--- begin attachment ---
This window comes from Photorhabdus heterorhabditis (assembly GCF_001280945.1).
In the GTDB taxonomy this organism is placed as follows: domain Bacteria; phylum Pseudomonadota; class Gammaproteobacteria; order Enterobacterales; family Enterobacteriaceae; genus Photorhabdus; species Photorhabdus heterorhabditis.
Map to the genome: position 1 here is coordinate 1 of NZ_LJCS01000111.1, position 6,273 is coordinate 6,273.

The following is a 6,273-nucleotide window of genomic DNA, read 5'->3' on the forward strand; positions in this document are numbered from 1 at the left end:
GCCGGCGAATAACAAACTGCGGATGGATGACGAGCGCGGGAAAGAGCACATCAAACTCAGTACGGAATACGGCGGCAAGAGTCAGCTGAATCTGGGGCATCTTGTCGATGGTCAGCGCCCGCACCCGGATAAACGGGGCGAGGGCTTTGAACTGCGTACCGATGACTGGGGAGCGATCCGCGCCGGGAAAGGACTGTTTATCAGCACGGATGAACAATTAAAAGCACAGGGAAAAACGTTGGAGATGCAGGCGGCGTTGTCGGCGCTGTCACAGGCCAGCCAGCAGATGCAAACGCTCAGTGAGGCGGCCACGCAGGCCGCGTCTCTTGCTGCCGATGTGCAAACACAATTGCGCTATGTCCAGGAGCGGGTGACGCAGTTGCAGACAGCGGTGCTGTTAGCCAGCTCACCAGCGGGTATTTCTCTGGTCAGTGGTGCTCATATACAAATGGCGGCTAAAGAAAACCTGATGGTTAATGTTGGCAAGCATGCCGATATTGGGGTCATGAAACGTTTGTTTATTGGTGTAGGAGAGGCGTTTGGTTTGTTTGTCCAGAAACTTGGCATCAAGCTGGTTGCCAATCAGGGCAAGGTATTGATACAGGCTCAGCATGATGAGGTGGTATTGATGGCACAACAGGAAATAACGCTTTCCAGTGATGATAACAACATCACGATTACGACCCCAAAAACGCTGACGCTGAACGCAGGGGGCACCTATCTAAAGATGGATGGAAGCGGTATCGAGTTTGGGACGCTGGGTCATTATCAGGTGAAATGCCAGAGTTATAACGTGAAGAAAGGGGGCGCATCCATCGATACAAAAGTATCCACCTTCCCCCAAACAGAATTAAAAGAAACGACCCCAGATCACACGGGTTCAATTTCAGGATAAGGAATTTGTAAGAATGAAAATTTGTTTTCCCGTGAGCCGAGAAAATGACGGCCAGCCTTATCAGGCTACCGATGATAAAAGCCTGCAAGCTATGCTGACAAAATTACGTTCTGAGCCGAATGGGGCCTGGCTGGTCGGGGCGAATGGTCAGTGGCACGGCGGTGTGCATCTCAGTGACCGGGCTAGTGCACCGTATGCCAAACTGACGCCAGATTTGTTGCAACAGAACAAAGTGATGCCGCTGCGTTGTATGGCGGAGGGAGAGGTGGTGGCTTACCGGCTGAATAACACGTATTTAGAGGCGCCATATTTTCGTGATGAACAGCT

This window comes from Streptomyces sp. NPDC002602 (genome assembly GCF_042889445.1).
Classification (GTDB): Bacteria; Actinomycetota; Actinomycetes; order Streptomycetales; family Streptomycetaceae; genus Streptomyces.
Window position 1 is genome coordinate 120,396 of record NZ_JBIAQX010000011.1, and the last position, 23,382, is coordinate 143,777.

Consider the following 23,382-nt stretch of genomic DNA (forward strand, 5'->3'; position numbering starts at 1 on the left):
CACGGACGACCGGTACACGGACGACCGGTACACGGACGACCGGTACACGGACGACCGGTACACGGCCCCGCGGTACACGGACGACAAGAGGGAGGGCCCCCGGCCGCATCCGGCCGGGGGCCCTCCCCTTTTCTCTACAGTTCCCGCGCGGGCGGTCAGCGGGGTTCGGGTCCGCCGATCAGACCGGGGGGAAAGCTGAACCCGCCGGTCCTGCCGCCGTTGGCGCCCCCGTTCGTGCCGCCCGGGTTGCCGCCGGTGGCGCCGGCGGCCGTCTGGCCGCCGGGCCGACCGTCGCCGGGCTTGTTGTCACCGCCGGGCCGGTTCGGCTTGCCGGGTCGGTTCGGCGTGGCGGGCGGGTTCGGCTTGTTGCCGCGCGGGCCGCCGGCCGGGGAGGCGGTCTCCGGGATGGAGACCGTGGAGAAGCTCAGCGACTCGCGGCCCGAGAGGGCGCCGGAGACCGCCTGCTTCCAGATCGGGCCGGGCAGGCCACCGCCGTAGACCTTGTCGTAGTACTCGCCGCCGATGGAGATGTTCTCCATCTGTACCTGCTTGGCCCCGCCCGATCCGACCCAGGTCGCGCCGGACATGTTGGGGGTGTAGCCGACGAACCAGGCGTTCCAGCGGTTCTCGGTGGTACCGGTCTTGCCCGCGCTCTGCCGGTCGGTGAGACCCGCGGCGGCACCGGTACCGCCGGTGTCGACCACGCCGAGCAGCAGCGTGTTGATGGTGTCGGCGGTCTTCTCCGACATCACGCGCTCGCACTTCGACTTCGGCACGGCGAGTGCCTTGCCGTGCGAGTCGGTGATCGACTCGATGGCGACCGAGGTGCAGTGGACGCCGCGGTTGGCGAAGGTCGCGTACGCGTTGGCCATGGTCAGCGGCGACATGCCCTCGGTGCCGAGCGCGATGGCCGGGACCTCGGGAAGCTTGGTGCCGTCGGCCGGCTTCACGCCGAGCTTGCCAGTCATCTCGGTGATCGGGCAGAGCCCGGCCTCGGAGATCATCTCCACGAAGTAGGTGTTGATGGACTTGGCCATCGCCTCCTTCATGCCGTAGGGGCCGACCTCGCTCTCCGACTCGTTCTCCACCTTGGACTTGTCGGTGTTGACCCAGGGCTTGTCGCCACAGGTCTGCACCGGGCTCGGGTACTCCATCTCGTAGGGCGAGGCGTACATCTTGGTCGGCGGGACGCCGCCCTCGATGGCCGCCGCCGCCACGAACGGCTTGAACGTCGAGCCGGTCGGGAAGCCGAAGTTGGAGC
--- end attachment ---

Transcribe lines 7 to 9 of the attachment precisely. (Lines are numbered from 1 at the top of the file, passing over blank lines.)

Classification (GTDB): Bacteria; Actinomycetota; Actinomycetes; order Streptomycetales; family Streptomycetaceae; genus Streptomyces.
Window position 1 is genome coordinate 120,396 of record NZ_JBIAQX010000011.1, and the last position, 23,382, is coordinate 143,777.

Consider the following 23,382-nt stretch of genomic DNA (forward strand, 5'->3'; position numbering starts at 1 on the left):